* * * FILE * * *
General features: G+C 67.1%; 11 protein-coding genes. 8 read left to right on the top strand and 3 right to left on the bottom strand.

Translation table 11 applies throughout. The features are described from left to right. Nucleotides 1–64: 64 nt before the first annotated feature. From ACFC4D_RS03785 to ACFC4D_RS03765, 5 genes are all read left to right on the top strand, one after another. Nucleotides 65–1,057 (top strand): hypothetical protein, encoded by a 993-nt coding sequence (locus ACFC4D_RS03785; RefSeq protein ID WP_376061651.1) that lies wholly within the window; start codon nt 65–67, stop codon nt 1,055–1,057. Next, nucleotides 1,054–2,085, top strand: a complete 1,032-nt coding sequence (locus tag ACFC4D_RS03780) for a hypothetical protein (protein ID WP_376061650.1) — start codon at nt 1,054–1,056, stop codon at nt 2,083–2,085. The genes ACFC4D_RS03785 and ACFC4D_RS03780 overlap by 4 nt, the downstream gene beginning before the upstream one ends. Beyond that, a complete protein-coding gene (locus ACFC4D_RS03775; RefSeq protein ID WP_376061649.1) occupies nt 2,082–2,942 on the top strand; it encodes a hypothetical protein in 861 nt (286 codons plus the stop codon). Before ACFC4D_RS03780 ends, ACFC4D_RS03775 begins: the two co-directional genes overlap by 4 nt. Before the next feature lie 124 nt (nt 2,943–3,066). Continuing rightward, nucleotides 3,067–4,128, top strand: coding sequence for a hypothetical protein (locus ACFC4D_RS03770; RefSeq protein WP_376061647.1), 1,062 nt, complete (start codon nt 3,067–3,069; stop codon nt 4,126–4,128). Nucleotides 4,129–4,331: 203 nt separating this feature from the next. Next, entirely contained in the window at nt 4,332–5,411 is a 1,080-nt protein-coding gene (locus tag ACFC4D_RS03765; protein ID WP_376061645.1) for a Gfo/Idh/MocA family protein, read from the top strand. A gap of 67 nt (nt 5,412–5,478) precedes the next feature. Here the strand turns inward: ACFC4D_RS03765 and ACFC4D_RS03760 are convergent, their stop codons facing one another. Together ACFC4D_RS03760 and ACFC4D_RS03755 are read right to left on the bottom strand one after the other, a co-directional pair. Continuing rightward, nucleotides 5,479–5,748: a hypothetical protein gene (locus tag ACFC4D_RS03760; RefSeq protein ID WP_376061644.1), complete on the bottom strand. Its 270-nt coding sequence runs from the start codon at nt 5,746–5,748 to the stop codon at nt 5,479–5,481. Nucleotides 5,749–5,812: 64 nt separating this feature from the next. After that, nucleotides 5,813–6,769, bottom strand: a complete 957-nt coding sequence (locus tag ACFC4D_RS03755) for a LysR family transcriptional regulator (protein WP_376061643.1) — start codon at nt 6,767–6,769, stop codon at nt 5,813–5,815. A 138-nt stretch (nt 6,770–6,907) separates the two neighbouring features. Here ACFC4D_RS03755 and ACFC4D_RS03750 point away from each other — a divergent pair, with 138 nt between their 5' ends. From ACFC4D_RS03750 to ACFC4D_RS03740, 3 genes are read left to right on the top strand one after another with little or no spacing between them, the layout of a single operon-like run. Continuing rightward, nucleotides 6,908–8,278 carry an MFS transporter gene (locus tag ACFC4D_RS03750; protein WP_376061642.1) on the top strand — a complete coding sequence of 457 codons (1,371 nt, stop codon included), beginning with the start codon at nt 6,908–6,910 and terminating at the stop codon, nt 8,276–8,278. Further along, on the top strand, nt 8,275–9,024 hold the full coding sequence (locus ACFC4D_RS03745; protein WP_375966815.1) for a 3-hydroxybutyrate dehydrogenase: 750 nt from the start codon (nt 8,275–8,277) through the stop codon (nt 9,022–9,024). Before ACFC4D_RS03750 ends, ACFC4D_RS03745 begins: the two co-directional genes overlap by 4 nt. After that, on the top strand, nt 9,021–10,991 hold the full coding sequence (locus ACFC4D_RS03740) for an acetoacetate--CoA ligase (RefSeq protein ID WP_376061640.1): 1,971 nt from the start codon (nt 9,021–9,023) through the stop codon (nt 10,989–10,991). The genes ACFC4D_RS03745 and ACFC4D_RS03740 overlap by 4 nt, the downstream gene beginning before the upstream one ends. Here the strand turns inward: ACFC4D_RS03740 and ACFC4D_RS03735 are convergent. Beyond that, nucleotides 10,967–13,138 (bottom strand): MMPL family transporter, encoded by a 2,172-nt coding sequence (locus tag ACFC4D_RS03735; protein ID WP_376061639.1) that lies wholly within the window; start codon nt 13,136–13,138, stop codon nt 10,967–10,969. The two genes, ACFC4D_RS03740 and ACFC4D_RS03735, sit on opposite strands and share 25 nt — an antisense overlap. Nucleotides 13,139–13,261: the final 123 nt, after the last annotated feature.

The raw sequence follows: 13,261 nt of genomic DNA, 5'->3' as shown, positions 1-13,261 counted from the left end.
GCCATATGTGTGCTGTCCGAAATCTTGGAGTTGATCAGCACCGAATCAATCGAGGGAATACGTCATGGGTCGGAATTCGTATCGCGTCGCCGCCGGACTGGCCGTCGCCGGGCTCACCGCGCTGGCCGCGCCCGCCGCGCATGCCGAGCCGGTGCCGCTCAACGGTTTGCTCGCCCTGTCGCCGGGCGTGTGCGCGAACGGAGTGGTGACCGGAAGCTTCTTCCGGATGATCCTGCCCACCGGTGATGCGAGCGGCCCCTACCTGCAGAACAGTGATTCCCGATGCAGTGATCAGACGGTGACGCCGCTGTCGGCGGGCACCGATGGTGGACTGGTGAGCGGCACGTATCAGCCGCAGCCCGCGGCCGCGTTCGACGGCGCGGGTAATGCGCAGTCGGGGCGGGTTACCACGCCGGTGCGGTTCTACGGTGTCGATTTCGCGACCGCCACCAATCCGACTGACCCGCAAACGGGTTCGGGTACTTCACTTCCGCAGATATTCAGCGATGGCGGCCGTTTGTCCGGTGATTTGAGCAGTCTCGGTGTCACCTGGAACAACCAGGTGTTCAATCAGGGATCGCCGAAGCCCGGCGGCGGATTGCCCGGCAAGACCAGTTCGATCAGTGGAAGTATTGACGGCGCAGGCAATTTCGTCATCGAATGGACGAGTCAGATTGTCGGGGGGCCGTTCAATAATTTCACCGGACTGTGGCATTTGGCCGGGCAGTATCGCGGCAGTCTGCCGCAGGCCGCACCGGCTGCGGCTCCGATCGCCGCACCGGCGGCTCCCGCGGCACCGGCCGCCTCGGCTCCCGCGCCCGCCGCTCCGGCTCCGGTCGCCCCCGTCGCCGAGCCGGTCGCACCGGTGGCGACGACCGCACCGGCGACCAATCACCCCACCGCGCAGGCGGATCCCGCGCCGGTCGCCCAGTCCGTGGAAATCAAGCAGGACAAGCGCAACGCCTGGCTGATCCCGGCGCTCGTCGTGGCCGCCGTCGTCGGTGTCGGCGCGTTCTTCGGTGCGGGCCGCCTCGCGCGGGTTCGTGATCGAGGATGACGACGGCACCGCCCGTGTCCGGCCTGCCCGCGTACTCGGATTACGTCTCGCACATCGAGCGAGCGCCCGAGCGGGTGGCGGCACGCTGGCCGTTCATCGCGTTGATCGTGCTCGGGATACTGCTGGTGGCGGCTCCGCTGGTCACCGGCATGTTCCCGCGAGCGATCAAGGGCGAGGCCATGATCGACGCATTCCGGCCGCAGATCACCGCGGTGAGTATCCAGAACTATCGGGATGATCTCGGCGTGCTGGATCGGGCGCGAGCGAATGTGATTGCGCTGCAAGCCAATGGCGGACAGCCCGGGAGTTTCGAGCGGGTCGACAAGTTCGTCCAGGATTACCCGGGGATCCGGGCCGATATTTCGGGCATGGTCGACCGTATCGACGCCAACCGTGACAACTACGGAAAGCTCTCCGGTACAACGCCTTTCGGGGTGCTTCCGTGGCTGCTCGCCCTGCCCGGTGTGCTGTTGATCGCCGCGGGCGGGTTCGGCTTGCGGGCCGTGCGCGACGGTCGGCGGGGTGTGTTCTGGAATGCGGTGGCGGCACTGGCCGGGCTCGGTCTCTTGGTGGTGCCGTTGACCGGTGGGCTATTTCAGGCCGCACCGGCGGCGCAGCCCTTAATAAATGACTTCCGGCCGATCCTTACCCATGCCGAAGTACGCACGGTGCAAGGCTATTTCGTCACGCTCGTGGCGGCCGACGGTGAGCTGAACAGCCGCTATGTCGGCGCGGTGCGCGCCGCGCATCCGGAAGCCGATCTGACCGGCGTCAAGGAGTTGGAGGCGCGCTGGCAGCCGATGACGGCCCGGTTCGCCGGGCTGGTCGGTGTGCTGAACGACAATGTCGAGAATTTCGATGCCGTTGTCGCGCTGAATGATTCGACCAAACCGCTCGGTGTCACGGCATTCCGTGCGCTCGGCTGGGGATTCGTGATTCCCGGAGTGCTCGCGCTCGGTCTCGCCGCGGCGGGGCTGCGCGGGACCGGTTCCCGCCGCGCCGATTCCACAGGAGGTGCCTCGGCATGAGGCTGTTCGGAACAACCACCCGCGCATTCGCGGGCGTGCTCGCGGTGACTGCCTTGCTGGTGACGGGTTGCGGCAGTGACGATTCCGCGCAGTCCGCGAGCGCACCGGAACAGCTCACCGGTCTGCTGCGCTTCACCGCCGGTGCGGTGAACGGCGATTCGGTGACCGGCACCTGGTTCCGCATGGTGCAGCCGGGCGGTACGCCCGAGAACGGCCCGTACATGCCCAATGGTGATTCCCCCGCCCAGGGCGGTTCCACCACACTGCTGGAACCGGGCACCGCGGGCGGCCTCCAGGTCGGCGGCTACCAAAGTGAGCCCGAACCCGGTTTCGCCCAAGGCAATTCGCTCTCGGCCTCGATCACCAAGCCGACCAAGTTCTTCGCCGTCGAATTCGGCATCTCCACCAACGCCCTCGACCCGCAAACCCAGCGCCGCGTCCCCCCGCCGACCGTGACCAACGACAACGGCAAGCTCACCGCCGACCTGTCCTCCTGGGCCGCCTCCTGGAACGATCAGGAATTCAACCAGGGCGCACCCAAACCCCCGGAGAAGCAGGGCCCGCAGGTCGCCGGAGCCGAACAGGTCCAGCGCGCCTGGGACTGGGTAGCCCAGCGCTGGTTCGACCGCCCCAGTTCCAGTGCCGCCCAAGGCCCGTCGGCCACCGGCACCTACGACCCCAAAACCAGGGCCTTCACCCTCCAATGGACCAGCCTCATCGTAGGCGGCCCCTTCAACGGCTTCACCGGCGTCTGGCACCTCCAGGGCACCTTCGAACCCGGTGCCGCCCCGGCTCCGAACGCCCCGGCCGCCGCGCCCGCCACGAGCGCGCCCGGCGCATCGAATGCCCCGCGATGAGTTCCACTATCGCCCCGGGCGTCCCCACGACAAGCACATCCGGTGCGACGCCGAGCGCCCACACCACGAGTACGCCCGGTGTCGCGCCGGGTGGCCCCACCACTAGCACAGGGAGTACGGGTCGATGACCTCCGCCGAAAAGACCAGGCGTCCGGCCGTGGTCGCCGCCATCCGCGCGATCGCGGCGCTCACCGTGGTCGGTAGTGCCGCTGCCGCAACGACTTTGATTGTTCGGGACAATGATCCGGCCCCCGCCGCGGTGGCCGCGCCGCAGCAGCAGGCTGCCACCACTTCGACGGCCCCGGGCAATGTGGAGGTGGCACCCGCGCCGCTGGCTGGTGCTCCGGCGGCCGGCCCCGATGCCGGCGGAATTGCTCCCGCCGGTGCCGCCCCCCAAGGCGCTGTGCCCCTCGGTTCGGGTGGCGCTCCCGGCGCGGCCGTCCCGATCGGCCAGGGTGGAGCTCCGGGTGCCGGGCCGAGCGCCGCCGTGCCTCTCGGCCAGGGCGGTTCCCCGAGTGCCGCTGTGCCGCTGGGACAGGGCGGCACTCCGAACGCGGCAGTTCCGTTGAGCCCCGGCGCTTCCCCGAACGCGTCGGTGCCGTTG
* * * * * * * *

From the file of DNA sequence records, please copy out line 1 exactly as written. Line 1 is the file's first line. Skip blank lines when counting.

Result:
General features: G+C 67.1%; 11 protein-coding genes. 8 read left to right on the top strand and 3 right to left on the bottom strand.